NTSB releases preliminary report on AA/Delta JFK runway incursion

NTSB criticized AA pilots for refusing to do recorded interviews, as it released a preliminary report about the runway incursion at JFK
Eliyahu Yosef Parypa / Shutterstock.com

The United States (US) National Transportation Safety Board (NTSB) released a preliminary report on a runway incursion involving an American Airlines (AA) Boeing 777 and Delta Air Lines Boeing 737 at John F. Kennedy International Airport (JFK), New York, US. 

On January 13, 2023, an American Airlines Boeing 777-200, registered as N754AN, crossed an active runway as it was taxiing to begin its take-off roll to depart on flight AA106 to London Heathrow Airport (LHR). The same runway was being used by a Delta Air Lines Boeing 737-900ER, registered as N914DU, which had begun its take-off roll. 

The AA aircraft was cleared by Air Traffic Control (ATC) to cross runway 31L at taxiway K. However, the 777’s flight crew crossed runway 4L at taxiway J, where it proceeded to lineup to depart from runway 31L, which was inactive at the time. The Delta Boeing 737 was forced to abort its take-off attempt and subsequently, the narrowbody jet taxied to the gate. 

No injuries were reported on either of the aircraft. 

Separated by 1,400 feet 

According to the NTSB’s report, the closest point between the two aircraft was about 1,400 feet (426 meters), occurring as the Delta jet decelerated past taxiway K4 and the AA 777 exited runway 4L at taxiway J. 

ATC was alerted to the potential ground conflict by the Airport Surface Detection System — Model X (ASDE-X), which uses radar, multilateration, and satellite technology to track aircraft and vehicle movements on the ground at airports. Immediately after the ASDE-X system alerted ATC, the controller canceled the take-off clearance for the Delta 737. 

The NTSB formed groups to investigate operational factors, human performance, ATC, and the flight data recorder (FDR) data. Due to current Cockpit Voice Recorder (CVR) limitations, CVR data from the incident was irretrievable due to being overwritten. The NTSB also involved the Federal Aviation Administration (FAA), Boeing, Delta Air Lines, American Airlines, Allied Pilots Association (APA), which represents AA pilots, and the National Air Traffic Controllers Association (NATCA).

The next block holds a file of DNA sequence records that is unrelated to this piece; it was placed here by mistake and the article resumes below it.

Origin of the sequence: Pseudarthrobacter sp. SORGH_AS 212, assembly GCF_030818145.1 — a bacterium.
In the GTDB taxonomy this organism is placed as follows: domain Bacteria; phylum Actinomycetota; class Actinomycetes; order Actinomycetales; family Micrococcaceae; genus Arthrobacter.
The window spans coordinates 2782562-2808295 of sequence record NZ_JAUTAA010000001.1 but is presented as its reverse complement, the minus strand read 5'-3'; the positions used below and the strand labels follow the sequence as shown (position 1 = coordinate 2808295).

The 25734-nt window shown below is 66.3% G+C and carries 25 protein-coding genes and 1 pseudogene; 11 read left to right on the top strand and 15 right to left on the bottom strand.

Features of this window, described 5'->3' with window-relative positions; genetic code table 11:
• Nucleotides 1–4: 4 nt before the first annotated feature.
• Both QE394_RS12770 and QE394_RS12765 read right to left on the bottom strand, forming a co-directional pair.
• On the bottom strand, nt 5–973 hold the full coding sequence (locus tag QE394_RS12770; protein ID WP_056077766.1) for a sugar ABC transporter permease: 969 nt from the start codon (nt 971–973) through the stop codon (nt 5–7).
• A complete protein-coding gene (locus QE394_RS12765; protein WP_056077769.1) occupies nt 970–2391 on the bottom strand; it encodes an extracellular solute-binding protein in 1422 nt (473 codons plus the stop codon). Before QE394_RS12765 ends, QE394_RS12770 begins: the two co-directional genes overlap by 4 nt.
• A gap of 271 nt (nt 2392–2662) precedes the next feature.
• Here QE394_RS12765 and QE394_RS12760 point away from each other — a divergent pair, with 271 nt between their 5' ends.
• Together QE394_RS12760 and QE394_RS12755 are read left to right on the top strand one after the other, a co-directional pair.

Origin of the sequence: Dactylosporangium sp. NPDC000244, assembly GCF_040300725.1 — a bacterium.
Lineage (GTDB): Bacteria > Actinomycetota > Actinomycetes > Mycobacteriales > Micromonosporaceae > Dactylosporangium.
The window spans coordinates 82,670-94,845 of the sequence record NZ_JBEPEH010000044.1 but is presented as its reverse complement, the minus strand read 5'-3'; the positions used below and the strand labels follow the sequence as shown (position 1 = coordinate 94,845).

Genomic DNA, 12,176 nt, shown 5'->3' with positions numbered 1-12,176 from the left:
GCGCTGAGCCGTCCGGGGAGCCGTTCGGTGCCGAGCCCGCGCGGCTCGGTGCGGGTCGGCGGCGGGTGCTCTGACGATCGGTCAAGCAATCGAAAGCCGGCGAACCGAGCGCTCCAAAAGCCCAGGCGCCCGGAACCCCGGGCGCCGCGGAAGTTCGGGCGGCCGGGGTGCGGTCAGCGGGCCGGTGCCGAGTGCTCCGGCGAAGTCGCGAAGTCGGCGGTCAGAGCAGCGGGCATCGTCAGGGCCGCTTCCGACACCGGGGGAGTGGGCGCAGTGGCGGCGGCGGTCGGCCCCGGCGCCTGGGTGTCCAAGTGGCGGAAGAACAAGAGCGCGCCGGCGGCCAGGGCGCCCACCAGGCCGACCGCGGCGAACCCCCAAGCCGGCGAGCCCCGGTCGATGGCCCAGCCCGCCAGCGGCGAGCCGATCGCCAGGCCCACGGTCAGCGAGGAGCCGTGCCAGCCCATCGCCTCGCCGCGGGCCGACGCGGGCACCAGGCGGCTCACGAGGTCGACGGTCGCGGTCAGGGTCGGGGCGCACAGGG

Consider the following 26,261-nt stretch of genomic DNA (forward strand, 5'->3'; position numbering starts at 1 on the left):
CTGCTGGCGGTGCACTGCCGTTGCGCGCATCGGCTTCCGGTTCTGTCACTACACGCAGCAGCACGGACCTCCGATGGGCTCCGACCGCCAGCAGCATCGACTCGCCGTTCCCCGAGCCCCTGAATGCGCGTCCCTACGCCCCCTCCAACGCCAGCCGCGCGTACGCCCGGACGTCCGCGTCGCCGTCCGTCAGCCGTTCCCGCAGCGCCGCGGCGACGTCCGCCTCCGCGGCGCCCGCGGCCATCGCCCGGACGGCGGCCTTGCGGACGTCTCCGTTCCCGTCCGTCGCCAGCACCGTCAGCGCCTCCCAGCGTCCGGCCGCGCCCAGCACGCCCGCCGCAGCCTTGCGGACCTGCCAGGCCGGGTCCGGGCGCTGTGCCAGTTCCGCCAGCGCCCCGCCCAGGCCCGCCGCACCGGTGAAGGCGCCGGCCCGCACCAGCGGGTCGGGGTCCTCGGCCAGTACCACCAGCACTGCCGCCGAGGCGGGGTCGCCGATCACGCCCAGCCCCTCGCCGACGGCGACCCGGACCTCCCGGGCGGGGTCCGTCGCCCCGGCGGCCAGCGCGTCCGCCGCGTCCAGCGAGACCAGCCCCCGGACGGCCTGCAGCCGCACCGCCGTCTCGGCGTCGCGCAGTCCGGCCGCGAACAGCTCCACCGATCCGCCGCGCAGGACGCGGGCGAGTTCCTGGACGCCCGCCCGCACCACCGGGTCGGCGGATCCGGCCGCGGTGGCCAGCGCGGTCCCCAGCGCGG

On February 1, 2023, the board began interviewing the parties involved in the incident, starting with an audio-recorded interview with ATC. 

Refusing to conduct recorded interviews 

While the NTSB obtained data from FDRs on both aircraft and a recorded interview with the controllers present at the airport at the time of the incident, American Airlines pilots refused to conduct a recorded interview.  

According to the investigators, they had attempted to interview the AA crew three times. The airline “cleared the flight crew’s schedule to ensure their availability; however, the flight crew refused to be interviewed on the basis that their statements would be audio recorded for transcription,” the NTSB noted in the report. 

A representative of APA informed the board that the Boeing 777 pilots “would not consent to participate in audio recorded interviews in any manner”. However, the NTSB determined that the “investigation requires that the flight crew interviews be audio recorded and transcribed by a court reporter to ensure the highest degree of accuracy, completeness, and efficiency.” 

The NTSB issued subpoenas for their testimony.  

In response, APA released a statement on February 10, 2023, stating that while the union supports “the vital role played by the NTSB in investigating accidents and incidents in furtherance of its mission to promote safety in aviation”, APA believes the “introduction of electronic recording devices into witness interviews is more likely to hinder the investigation process than it is to improve it.” Historically, according to the association, notes and stenographic records were enough for the NTSB to conduct its investigations.

“Not only may the recording of interviews lead to less candid responses from those witnesses who may choose to proceed under such requirements, but the existence and potential availability of interview recordings upon conclusion of an investigation will tend to lead many otherwise willing crew members to elect not to participate in interviews at all,” APA continued. As such, the union considers that neither of those outcomes would benefit investigations and, subsequently, aviation safety. 

“We are confident that an acceptable solution to this issue exists that would satisfy the needs and concerns of all parties involved in these investigatory interviews,” the American Airlines pilot union concluded.  

Meanwhile, the Delta Air Lines Boeing 737 pilots produced written statements, with the NTSB commenting that “their statements contain sufficient information” for the investigation, the board noted in its statement on February 10, 2023. The NTSB also pointed out that it “offered to both procure a court reporter to produce a verbatim transcript of the interviews and provide the opportunity for each crew member to review the interview transcripts”, but the AA flight crew still refused its offer. 

Additionally, the NTSB reiterated that it recommended the FAA require passenger airlines to have CVRs capable of recording 25 hours of audio, replacing the current two-hour recording. 

Related Posts

AeroTime is on YouTube

Subscribe to the AeroTime Hub channel for exclusive video content.

Subscribe to AeroTime Hub